Improve Your Business Operations
By Eileen Koch
A Letter from Barack Obama to Corporate America
Ok, so this isn't really a letter from Barack Obama to Corporate America. But if it was, I hope it would say the following:
Effective immediately, please follow the steps outlined below to operate more effectively (so you are working on the right things) and efficiently (so you are doing the right things really well).
1. Always operate in cost reduction mode - Do not wait for a down economy to realize that you need to monitor expenses. You should be doing this every day. No more lavish parties, no more private jets, and enough with the huge colorful PowerPoint decks. There are simple things you can do on a daily basis to make sure you are working smart and keeping an eye on costs.
- Review your entire project roster. Reprioritize projects that bring the greatest return.
- Identify a business process and analyze it. For example, review your procurement process. Determine if you can consolidate vendors, negotiate better contracts, or eliminate services that are no longer needed.
- Review roles and responsibilities, and make sure you have the right people in the right roles
2. Run better meetings - According to Fortune Magazine, roughly 25 million meetings take place in Corporate America on a daily basis. If 30% of those meetings are unproductive and they average an hour, that's almost one million workdays wasted every day. Ask yourselves these questions before calling your next meeting:
- Is a meeting required, or can you simply pick up the phone and hammer out a discussion?
- Do you have an agenda? This is the MOST important step. In preparing the agenda, it is key to think about the objectives and then anticipate the potential barriers to meeting those objectives.
- Take notes and record action items
- Send a meeting summary and hold people accountable for the actions assigned throughout the meeting
3. Eliminate email abuse - Email can be the most impersonal and least descriptive method of communication. For many situations, having a conversation is a far more effective form of communication. It is unlikely and unrealistic to eliminate email altogether (you know how much I like my BlackBerry), but try to focus on these simple tips to at least use email appropriately:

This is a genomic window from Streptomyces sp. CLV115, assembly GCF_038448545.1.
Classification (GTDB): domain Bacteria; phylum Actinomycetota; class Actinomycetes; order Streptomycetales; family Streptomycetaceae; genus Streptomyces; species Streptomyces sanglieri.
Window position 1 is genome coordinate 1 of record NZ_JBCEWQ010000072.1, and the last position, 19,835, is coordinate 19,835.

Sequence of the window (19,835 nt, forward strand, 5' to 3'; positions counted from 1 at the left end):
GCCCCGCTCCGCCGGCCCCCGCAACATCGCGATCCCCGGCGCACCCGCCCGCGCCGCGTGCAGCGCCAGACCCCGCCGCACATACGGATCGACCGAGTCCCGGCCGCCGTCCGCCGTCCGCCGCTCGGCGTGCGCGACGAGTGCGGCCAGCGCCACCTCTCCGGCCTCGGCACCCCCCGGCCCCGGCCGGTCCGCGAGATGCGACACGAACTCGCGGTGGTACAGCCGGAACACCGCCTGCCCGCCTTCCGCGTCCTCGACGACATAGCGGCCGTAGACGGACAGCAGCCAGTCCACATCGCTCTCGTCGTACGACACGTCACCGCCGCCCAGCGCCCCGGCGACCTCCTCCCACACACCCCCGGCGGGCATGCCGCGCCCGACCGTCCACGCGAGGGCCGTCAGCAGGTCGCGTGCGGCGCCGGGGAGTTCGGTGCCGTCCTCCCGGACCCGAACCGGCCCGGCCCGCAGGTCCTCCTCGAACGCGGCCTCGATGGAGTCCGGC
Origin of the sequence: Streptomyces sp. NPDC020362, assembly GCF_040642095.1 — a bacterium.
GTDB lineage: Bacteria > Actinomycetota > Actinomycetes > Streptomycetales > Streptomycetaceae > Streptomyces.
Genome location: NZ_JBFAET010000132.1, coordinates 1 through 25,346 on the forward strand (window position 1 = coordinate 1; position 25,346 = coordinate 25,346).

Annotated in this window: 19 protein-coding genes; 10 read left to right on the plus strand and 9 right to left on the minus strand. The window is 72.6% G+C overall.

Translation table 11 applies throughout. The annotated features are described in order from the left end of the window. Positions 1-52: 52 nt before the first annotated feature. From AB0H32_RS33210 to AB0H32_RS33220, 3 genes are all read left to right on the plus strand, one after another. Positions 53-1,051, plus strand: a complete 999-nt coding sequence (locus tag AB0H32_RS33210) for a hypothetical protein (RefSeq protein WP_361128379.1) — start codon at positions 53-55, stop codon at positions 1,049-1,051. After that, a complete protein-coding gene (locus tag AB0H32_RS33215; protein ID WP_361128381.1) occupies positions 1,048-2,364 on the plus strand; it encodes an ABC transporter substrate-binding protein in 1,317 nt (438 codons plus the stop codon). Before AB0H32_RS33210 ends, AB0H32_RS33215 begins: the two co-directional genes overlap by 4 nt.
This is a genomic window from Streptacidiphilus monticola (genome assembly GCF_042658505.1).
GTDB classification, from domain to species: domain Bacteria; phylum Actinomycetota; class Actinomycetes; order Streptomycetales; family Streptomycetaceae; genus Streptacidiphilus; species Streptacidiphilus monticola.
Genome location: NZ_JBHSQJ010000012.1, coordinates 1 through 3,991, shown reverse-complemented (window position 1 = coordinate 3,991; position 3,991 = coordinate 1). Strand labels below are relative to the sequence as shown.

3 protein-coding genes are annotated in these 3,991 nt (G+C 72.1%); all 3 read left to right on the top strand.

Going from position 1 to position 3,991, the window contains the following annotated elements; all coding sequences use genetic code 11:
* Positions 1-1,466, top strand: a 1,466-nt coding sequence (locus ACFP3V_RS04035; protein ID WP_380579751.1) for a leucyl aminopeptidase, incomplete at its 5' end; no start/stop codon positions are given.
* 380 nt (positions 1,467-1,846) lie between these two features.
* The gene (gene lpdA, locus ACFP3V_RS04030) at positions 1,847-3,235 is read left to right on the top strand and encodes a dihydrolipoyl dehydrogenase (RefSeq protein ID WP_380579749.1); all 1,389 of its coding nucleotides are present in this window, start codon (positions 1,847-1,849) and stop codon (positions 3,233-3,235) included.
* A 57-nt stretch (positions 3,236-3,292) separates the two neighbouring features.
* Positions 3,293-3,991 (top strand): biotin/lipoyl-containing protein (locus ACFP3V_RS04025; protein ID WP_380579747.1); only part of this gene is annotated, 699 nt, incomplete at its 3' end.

- Do not use email for urgent communications
- Do not hide behind email on sensitive or complicated issues
- Do not deliver bad news or apologies via email
- Do not be "tough" because you are hiding behind a monitor and keyboard. If you are not willing to say something in person, do not write it in an email.
4. Make performance reviews a non-event - Companies rely on the performance review process to give employees feedback. But to gain true effectiveness within your workforce, you should give employees feedback on their job performance on a daily basis. Immediate feedback allows people to make adjustments quickly. Waiting for a semi-annual or annual performance review allows bad habits to persist. When giving feedback remember these golden rules:
- Be positive
- Establish a rapport with the person
- Own the feedback, don't blame it on someone else
- Be specific
- Focus on the impact
- Don't overstate the behavior ("You always...")
- Stick to one subject at a time
- Be timely
5. Encourage quality of hours worked, not quantity - People are working harder now than ever. I surmise that working harder does not meaning working smarter. I believe some people just like to hang around the halls to prove to people that they are "working hard". I met a woman on the campaign trail who was President of a company. She made a habit to walk around the office at the end of the work day. Anyone who was still there, in her opinion, was not working efficiently and should learn how to get their work done during the normal work hours.
6. Promote people when they are ready - Corporate America has a tendency to promote people according to some pre-determined time schedule. As a result, people are promoted to leadership positions before they are ready. Just because someone is a good worker does not mean they will be a good leader - yet. Test them in that position first and then promote them.
7. Keep politics in Washington DC not Corporate America - Employees must be allowed to voice their opinions, on everything from whether a product will perform in the marketplace to whether a project is going to succeed or fail, without fear of retribution. Create a safe environment for employees to voice their opinions. Don't promote pet projects; promote projects that will yield the best results.
8. Praise those who deliver the bad news, not those who spin it for you.
Your attention to these guidelines is appreciated. I will do my best in my new role. I expect nothing less from all of you.
Barack Obama (Not Really)
LeadVantage is a management consulting firm in Chicago. We are experts at helping organizations and managers handle change. We offer experienced business people that can help you by running projects, improving processes, building organizations and developing managers. Learn more about us at http://www.leadvantage.com or call us today at 312.701.0101.
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